I have tried both Dirt 4 and WRC 8, and I don't know exactly what they are doing differently with Rally 2, but just on a visceral level it feels ... More. And that's with "training wheels" set on!

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36 minutes ago, RodgerDavies said:

When I'm doing a career mode, I tend to do a couple of shakedown runs before the first stage - a slow one to acclimatise and a quicker one to know where I can push.

I understand the reason why, but the shakedown being the first sector of the first stage is a little disappointing, but far from the end of the world - I like the way you can't make fixes between runs and there's a real consequence to just going out and binning it in practice, unlike most racing games.

That makes sense. I have only ever done two shakedowns on any stage, so I didn't know you were only able to do the first sector. Even as forgiving as Dirt 2 is (C'mon, nobody would still be running with some of the tumbles produced in the game!), it's still brutal to me, and a total mindset shift from what I've been exposed to racing-wise.

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1 hour ago, EggBerry said:

I have tried both Dirt 4 and WRC 8, and I don't know exactly what they are doing differently with Rally 2, but just on a visceral level it feels ... More. And that's with "training wheels" set on!

I'm new to driving games and rally driving games in particular (have been rallying for 4 weeks) so I definitely class myself as a noob/casual driver and find both WRC 8 and now DR 2.0 as difficult and challenging.......but I'm having some kind of perverse fun learning how the different wheel drive cars perform on different surfaces and what a decent set up might give me. Its disappointing when I drive what I think is a decent stage (decent to me is driving a stage without ending up in a ditch or flying off a cliff) only to find that my best attempt, even on very easy difficulty setting, is always a minute or three behind the leader (depending on the stage length).

No matter......I'm thoroughly enjoying the challenge. I'm even contemplating getting the Colin McRae DLC but my current driving skill wouldn't do the great man justice!

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23 hours ago, Scrogs said:

Its disappointing when I drive what I think is a decent stage (decent to me is driving a stage without ending up in a ditch or flying off a cliff) only to find that my best attempt, even on very easy difficulty setting, is always a minute or three behind the leader (depending on the stage length).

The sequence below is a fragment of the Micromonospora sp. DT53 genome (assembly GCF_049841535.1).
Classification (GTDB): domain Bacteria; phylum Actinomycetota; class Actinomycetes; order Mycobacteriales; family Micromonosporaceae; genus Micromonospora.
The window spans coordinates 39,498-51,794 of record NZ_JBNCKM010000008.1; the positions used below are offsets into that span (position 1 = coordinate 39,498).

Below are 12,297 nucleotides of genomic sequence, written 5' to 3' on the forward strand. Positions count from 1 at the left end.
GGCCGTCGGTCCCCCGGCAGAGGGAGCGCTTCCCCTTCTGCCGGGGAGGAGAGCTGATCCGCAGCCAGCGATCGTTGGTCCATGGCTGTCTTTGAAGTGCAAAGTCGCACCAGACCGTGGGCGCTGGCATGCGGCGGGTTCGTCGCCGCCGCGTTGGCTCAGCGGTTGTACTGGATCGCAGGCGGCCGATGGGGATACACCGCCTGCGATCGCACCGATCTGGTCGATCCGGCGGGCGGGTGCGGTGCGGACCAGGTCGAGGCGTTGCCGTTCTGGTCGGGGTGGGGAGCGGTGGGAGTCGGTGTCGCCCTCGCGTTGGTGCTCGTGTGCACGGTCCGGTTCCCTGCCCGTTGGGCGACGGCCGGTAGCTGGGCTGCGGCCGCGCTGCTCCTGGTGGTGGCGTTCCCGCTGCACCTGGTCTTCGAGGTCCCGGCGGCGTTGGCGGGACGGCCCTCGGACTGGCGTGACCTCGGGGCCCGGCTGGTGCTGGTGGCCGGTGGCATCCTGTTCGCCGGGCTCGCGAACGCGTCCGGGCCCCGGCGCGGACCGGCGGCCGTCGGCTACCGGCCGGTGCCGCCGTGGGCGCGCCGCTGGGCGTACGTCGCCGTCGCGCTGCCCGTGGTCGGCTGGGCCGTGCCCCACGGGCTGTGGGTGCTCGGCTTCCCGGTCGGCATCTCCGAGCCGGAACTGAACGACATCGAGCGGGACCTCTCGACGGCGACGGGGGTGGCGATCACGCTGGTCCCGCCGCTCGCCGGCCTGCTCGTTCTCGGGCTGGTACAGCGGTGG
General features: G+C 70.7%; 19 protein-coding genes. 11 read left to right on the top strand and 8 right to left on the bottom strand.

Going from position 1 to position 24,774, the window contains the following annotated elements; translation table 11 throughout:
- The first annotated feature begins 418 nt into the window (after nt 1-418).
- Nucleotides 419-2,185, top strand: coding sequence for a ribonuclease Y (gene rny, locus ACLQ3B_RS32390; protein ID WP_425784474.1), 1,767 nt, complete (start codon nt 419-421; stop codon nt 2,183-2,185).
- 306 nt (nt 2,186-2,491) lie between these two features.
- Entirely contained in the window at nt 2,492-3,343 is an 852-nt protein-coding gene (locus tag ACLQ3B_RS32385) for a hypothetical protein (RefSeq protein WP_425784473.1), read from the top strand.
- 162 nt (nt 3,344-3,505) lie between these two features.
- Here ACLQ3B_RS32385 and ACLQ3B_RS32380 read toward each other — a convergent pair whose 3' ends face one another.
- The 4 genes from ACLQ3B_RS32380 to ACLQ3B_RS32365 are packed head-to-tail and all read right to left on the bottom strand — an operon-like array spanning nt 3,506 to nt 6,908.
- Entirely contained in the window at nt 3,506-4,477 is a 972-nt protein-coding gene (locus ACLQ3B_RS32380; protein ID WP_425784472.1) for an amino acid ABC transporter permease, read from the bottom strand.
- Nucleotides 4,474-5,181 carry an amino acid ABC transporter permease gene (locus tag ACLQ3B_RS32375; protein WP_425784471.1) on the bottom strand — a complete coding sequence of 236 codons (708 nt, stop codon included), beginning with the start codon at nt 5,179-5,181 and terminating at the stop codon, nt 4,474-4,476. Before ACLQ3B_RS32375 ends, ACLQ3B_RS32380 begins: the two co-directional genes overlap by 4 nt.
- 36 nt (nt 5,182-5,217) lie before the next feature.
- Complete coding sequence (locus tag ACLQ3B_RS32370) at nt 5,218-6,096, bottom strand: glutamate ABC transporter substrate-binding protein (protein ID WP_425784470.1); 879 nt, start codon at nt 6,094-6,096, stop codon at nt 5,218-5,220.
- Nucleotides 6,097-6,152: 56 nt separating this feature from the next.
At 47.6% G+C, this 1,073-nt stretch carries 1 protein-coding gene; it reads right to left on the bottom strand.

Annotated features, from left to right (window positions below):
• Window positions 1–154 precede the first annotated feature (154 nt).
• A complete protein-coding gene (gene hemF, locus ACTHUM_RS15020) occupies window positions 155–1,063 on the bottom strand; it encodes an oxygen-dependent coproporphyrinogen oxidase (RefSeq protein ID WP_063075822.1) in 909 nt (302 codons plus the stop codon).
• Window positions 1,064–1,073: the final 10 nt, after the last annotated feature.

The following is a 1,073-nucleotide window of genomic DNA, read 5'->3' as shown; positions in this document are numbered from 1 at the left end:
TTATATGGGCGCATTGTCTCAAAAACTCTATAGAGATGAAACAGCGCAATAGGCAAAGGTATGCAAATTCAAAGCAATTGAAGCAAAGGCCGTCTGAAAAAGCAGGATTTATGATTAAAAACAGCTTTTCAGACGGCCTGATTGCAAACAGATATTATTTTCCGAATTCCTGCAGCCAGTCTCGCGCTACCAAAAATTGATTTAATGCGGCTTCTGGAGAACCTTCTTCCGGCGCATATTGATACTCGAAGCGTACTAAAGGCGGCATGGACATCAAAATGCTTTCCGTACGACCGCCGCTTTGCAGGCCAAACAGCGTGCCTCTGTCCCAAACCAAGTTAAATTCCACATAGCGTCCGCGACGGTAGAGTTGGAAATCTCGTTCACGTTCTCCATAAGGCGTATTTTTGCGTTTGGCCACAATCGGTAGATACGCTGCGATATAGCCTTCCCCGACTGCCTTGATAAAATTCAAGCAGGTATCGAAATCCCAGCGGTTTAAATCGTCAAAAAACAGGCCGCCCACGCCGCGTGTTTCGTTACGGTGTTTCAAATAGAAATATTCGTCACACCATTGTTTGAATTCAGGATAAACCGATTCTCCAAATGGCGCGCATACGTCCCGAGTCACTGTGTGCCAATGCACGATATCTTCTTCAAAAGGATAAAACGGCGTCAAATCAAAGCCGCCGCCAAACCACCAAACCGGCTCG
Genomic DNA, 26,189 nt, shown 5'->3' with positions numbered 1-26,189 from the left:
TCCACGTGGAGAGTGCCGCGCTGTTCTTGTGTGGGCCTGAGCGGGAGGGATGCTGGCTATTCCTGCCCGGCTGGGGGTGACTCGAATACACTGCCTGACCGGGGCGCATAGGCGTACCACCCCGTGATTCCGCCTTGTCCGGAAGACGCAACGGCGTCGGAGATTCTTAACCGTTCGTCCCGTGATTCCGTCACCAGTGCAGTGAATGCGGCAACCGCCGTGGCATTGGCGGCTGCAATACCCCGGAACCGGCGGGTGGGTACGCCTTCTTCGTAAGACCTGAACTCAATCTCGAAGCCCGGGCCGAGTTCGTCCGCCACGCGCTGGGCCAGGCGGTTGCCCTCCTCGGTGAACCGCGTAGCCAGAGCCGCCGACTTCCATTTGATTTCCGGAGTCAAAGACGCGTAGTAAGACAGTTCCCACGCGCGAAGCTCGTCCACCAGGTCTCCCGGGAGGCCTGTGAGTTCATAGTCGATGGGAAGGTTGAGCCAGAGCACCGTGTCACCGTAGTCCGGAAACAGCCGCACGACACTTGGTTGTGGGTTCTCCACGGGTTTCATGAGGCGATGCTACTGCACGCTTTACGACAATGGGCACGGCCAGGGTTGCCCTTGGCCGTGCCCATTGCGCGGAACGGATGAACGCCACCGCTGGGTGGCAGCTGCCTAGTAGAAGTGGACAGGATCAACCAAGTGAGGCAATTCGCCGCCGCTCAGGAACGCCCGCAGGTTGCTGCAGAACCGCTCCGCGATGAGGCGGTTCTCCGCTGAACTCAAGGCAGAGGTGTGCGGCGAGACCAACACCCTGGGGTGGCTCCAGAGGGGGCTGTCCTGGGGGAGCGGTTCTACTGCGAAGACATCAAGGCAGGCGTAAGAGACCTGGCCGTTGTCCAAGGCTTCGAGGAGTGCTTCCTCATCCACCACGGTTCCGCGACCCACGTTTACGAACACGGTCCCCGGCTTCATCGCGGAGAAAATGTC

It's true, you really can enjoy this game without needing to come out on top. Coming in the top 16 should be a rewarding goal to set. And you will find improvements in your time come naturally, without even realising it sometimes. It's like playing a musical instrument, you often find yourself just getting better over time without pinpointing where exactly you made the upward jump.

It's so much fun without having to be at the top anyway, because of the simulation nature of the game. That's why I love it so much, arcade games are meaningless without winning, whereas this game actually means something for every level of outcome.

 

Edited by Jake Cushing
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On 10/9/2020 at 10:05 AM, Scrogs said:

I'm new to driving games and rally driving games in particular (have been rallying for 4 weeks) so I definitely class myself as a noob/casual driver and find both WRC 8 and now DR 2.0 as difficult and challenging.......but I'm having some kind of perverse fun learning how the different wheel drive cars perform on different surfaces and what a decent set up might give me. Its disappointing when I drive what I think is a decent stage (decent to me is driving a stage without ending up in a ditch or flying off a cliff) only to find that my best attempt, even on very easy difficulty setting, is always a minute or three behind the leader (depending on the stage length).